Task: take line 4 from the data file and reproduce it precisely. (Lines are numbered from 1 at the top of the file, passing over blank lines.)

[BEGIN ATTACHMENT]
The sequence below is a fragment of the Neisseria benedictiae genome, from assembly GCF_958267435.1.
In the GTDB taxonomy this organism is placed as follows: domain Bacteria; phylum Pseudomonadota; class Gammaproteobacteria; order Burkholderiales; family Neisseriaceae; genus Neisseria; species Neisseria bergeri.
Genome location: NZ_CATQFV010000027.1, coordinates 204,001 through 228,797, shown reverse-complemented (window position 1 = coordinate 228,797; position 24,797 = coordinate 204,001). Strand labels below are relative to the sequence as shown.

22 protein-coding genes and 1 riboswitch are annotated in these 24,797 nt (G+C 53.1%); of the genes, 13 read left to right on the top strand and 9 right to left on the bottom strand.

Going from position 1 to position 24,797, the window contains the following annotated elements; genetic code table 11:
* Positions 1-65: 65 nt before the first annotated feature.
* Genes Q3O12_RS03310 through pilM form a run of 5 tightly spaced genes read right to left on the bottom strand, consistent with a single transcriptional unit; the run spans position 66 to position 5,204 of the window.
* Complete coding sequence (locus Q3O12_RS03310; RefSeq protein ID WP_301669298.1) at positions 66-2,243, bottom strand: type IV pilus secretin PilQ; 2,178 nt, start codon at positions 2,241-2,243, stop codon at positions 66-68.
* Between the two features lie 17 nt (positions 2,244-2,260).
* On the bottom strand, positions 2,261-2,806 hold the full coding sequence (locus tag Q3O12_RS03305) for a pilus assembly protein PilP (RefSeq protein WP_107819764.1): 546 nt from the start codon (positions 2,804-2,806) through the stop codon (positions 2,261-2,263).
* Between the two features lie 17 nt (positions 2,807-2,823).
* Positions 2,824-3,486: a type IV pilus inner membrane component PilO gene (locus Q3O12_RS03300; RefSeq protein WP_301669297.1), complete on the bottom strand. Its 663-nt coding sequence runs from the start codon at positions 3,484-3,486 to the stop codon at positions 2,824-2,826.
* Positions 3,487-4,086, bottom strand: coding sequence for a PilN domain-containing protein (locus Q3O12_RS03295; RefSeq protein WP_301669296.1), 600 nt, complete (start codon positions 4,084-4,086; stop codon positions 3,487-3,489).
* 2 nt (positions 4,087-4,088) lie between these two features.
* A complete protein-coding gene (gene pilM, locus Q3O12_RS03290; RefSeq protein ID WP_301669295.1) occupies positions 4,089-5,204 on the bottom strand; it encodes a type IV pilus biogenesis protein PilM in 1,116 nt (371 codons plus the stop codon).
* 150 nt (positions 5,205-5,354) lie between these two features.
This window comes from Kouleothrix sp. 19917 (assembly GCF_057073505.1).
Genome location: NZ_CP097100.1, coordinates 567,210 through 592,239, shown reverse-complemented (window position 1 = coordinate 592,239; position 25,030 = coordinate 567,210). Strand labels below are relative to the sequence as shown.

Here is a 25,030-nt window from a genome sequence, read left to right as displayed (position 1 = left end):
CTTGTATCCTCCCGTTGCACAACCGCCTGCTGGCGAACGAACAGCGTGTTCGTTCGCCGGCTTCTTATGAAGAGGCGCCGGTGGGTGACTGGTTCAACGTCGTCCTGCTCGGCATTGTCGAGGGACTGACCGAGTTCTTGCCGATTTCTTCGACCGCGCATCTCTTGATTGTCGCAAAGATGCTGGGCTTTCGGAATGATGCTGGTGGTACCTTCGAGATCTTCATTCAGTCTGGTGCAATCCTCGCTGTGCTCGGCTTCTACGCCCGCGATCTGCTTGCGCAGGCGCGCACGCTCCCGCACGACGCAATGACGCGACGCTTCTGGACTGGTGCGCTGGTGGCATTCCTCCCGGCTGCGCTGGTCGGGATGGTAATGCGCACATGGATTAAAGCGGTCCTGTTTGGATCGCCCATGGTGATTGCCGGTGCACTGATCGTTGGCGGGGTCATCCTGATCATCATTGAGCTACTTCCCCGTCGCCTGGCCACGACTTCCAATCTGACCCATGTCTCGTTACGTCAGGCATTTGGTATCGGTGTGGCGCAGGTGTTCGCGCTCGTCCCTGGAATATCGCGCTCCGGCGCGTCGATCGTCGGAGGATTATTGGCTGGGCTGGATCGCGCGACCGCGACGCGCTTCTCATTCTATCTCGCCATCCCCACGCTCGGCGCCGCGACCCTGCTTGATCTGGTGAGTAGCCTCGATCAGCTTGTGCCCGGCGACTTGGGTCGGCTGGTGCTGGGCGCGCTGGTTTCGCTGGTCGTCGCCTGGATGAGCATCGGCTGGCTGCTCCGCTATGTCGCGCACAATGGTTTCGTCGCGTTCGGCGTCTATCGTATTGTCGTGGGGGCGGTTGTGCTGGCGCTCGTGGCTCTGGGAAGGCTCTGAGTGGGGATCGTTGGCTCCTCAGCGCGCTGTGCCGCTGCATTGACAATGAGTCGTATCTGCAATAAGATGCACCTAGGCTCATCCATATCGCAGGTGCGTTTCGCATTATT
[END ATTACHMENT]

22 protein-coding genes and 1 riboswitch are annotated in these 24,797 nt (G+C 53.1%); of the genes, 13 read left to right on the top strand and 9 right to left on the bottom strand.